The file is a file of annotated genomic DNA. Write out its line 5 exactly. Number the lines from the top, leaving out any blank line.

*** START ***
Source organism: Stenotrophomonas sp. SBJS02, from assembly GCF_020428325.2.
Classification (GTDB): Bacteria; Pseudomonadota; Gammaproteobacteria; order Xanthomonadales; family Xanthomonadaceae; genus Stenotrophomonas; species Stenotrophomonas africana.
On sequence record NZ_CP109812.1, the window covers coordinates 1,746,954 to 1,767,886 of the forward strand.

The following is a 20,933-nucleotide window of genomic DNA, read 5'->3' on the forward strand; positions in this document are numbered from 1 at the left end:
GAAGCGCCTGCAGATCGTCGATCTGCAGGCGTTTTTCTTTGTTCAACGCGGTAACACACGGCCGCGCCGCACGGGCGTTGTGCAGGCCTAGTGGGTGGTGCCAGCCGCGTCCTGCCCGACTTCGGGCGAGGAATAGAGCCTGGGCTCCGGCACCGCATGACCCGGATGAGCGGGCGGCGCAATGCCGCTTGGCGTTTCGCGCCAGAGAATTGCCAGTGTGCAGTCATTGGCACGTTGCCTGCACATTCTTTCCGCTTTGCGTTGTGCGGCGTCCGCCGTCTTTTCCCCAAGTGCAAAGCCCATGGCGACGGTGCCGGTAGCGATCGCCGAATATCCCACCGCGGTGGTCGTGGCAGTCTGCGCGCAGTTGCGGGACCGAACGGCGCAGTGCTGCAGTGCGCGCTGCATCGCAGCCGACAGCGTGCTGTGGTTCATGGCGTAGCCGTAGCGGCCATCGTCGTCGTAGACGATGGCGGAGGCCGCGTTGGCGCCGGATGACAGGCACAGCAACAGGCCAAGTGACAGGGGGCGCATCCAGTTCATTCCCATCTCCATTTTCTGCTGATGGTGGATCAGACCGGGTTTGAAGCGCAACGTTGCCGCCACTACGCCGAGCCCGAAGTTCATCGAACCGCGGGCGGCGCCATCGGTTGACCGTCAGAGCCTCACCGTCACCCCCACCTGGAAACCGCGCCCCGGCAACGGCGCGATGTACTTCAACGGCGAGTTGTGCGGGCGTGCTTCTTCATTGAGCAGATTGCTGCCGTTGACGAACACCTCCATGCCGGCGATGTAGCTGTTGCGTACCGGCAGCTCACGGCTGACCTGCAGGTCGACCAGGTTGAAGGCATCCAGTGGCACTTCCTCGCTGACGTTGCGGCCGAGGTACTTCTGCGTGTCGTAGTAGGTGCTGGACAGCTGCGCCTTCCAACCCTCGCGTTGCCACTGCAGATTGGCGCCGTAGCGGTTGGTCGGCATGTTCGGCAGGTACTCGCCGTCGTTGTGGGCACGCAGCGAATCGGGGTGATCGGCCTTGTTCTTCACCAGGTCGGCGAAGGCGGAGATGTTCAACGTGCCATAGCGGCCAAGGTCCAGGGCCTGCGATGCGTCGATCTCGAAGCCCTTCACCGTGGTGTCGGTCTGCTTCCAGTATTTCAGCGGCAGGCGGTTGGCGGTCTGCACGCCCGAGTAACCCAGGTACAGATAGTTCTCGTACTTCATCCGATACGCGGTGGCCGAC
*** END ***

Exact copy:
GAAGCGCCTGCAGATCGTCGATCTGCAGGCGTTTTTCTTTGTTCAACGCGGTAACACACGGCCGCGCCGCACGGGCGTTGTGCAGGCCTAGTGGGTGGTGCCAGCCGCGTCCTGCCCGACTTCGGGCGAGGAATAGAGCCTGGGCTCCGGCACCGCATGACCCGGATGAGCGGGCGGCGCAATGCCGCTTGGCGTTTCGCGCCAGAGAATTGCCAGTGTGCAGTCATTGGCACGTTGCCTGCACATTCTTTCCGCTTTGCGTTGTGCGGCGTCCGCCGTCTTTTCCCCAAGTGCAAAGCCCATGGCGACGGTGCCGGTAGCGATCGCCGAATATCCCACCGCGGTGGTCGTGGCAGTCTGCGCGCAGTTGCGGGACCGAACGGCGCAGTGCTGCAGTGCGCGCTGCATCGCAGCCGACAGCGTGCTGTGGTTCATGGCGTAGCCGTAGCGGCCATCGTCGTCGTAGACGATGGCGGAGGCCGCGTTGGCGCCGGATGACAGGCACAGCAACAGGCCAAGTGACAGGGGGCGCATCCAGTTCATTCCCATCTCCATTTTCTGCTGATGGTGGATCAGACCGGGTTTGAAGCGCAACGTTGCCGCCACTACGCCGAGCCCGAAGTTCATCGAACCGCGGGCGGCGCCATCGGTTGACCGTCAGAGCCTCACCGTCACCCCCACCTGGAAACCGCGCCCCGGCAACGGCGCGATGTACTTCAACGGCGAGTTGTGCGGGCGTGCTTCTTCATTGAGCAGATTGCTGCCGTTGACGAACACCTCCATGCCGGCGATGTAGCTGTTGCGTACCGGCAGCTCACGGCTGACCTGCAGGTCGACCAGGTTGAAGGCATCCAGTGGCACTTCCTCGCTGACGTTGCGGCCGAGGTACTTCTGCGTGTCGTAGTAGGTGCTGGACAGCTGCGCCTTCCAACCCTCGCGTTGCCACTGCAGATTGGCGCCGTAGCGGTTGGTCGGCATGTTCGGCAGGTACTCGCCGTCGTTGTGGGCACGCAGCGAATCGGGGTGATCGGCCTTGTTCTTCACCAGGTCGGCGAAGGCGGAGATGTTCAACGTGCCATAGCGGCCAAGGTCCAGGGCCTGCGATGCGTCGATCTCGAAGCCCTTCACCGTGGTGTCGGTCTGCTTCCAGTATTTCAGCGGCAGGCGGTTGGCGGTCTGCACGCCCGAGTAACCCAGGTACAGATAGTTCTCGTACTTCATCCGATACGCGGTGGCCGAC